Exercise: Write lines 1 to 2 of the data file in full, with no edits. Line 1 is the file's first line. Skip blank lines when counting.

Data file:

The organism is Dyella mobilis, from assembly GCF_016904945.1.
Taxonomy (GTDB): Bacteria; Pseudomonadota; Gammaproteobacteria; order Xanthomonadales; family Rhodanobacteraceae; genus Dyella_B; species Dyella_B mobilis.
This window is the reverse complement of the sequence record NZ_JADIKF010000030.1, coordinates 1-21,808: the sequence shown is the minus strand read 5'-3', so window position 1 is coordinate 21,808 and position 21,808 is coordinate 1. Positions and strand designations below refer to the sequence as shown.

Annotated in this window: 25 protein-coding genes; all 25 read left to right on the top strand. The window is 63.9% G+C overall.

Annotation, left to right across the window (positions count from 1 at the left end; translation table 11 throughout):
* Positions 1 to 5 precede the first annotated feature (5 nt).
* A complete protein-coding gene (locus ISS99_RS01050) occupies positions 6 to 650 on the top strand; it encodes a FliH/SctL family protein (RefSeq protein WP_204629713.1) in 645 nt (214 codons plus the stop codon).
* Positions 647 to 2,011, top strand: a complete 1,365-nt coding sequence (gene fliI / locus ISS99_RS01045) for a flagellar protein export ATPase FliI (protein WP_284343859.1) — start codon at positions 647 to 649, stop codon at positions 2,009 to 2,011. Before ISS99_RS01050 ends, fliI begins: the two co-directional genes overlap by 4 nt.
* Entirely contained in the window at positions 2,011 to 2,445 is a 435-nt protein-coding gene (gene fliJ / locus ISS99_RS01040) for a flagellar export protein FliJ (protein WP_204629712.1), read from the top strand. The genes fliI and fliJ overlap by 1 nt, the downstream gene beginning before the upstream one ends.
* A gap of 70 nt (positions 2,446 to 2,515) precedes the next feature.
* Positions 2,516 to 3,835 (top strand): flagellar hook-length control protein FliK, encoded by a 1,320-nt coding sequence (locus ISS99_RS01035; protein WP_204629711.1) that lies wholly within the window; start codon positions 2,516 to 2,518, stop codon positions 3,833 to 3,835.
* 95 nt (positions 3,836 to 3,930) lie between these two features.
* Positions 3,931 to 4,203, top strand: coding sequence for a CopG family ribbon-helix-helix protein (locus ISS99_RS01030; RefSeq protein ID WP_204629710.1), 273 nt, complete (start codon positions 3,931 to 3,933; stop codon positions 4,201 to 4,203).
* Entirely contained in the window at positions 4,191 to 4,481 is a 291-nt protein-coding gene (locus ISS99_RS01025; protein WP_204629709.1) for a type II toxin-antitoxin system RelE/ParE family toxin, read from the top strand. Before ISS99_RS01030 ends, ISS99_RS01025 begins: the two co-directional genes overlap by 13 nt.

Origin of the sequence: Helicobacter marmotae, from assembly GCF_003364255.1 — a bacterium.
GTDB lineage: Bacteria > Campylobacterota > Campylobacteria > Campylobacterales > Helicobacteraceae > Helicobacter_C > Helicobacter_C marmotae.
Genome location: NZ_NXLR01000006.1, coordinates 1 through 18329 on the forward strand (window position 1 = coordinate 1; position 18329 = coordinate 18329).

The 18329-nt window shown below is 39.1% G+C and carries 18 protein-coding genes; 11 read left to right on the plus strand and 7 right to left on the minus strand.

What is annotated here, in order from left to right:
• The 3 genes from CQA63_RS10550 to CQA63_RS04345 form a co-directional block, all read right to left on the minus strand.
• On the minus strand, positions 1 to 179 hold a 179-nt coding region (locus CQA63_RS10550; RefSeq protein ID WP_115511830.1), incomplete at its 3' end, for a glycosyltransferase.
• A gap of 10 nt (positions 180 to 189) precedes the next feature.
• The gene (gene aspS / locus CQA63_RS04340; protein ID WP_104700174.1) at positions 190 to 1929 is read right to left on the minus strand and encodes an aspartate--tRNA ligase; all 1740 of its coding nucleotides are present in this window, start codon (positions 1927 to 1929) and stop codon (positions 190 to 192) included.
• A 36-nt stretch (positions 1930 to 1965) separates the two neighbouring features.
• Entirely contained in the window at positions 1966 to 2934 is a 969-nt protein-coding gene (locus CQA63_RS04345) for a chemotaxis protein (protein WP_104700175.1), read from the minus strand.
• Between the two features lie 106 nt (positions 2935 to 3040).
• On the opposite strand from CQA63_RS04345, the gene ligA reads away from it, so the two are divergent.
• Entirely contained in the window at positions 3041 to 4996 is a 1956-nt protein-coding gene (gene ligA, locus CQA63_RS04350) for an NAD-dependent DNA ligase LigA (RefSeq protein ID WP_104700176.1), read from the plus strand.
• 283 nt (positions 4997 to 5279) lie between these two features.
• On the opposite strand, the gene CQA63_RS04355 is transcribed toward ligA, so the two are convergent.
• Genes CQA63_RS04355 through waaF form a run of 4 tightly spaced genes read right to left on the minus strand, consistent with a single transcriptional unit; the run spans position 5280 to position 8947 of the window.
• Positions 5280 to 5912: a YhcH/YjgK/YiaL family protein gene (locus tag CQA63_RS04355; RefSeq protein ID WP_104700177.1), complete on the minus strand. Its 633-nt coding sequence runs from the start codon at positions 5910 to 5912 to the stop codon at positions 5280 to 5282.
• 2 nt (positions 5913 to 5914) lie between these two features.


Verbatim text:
The organism is Dyella mobilis, from assembly GCF_016904945.1.
Taxonomy (GTDB): Bacteria; Pseudomonadota; Gammaproteobacteria; order Xanthomonadales; family Rhodanobacteraceae; genus Dyella_B; species Dyella_B mobilis.